By 1966 The Retailers Federation represented 2,900 retailers and an estimated 3,500 stores. The Federation’s glossy magazine "The Retailers Window" featured much industry news, promotions and advertisements - 4,000 copies were printed and distributed each month.

For many years the Federation, through its subsidiary organisation, the New Zealand College of Retailing, was very active in staff training. In the 1960's it extended its work to include retail-management training, particularly for smaller store owners.

Below is the Federation's mandate from 1966, which in essence still stands true today:

The Federation watches out for members' interests, disseminates useful information to retailers, fosters efficient retailing and service to consumers, encourages high ethical standards, and acts as a negotiator and authoritative link between the Government, State Departments, manufacturers, and wholesalers. The Federation also keeps a close watch on economic trends and advises members on matters governed by economic fluctuations and on Government policies and legislation. Proposed legislation is scrutinised and relevant retailers' views are submitted to the Government.


Some recent history of Retail NZ


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June 1987 - Final AGM of the NZ Retailers Federation - last President John Nelson (of James Smiths department store - Wellington).

July 1987 - Rebranded as 'Retail & Wholesale Merchants Assn'. Change was voted on and won. The desire was to include everyone in retail, distribution and wholesale. It would cover over 130,000 people in over 30,000 units. Alan Main became the first president. The magazine became 'The Merchant'. For a time 'Wholesale' dropped from name and known as Retail Merchants Association.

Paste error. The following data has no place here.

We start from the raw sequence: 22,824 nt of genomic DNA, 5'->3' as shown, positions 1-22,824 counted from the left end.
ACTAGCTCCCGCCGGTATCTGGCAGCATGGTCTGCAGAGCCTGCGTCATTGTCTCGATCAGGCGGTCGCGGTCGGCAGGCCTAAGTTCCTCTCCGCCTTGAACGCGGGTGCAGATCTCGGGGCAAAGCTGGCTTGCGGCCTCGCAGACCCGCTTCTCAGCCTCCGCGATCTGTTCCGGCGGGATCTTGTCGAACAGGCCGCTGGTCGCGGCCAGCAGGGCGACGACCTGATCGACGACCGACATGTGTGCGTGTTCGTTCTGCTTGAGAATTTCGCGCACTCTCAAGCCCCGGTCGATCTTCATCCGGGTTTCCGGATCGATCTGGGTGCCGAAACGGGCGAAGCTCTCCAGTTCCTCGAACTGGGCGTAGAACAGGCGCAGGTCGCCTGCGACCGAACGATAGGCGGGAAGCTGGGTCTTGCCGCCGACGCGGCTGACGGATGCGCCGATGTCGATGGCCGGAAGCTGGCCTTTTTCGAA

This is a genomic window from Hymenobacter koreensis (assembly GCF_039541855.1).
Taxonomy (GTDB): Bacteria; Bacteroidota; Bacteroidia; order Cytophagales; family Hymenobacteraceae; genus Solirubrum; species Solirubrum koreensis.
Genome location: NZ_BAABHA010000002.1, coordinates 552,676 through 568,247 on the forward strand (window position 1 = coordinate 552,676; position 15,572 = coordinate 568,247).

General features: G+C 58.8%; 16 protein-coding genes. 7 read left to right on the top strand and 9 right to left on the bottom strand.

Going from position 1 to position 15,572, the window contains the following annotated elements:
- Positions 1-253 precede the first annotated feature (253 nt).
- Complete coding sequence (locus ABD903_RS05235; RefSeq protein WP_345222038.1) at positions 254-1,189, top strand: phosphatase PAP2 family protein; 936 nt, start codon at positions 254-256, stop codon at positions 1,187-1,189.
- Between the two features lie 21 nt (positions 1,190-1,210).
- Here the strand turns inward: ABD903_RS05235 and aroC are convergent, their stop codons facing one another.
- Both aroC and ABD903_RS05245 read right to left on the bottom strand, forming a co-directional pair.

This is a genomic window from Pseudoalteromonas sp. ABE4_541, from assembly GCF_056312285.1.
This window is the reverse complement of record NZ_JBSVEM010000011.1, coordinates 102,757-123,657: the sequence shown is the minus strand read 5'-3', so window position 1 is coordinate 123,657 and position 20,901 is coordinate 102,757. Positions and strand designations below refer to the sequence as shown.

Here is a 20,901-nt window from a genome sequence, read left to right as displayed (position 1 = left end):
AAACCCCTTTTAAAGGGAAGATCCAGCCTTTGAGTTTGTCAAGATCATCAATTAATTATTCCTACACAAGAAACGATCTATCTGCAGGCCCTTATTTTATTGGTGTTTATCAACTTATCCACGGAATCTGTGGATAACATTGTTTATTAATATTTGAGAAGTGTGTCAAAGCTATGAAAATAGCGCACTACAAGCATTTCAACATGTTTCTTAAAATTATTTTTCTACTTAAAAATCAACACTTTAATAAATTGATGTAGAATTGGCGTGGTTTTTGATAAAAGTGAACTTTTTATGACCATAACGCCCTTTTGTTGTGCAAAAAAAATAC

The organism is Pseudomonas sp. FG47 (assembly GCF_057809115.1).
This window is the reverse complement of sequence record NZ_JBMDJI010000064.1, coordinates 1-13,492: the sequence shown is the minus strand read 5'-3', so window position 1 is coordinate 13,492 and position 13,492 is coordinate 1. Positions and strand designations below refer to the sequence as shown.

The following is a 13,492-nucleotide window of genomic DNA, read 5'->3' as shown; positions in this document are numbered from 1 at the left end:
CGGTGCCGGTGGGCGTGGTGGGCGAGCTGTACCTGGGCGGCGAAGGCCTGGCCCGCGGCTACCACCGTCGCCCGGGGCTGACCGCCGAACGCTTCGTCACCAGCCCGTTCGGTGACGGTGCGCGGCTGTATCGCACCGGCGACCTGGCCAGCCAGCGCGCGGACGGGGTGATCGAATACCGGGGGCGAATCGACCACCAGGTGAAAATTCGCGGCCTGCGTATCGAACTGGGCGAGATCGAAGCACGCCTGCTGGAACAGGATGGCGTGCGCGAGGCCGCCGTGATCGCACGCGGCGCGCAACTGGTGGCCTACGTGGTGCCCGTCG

In 1989 the first Top Shop awards focusing on Retail Excellence were held. Top Shop has always been a highly anticipated event and the awards themselves are coveted by the industry. Much friendly competition takes place over the Top Shop Awards season!

In 2002 we were renamed as the New Zealand Retailers Association. By this time all district Associations had merged into one large nationwide group with regional representation.

In 2015 the New Zealand Retailers Association became Retail NZ and rebranded into the organisation you know today.

Retail NZ members range from smaller retailers located out of the hustle of major centres to some of NZ's largest businesses, from seasoned retailers to those just starting out, from retailers looking to expand to those finding the current environment tough going. Retail NZ have ridden through the highs and lows of the history of retailing in New Zealand. By its very nature retailing is challenging, trends have come and gone, competition has been fierce and there have been storms and natural disasters to contend with. Technology today is unprecedented but so too back in history were steam trains, radio and television in their day. All of these things have had a significant impact on retailers. Retail NZ look forward to being of service to New Zealand retailers for many years to come.


Sources: Papers Past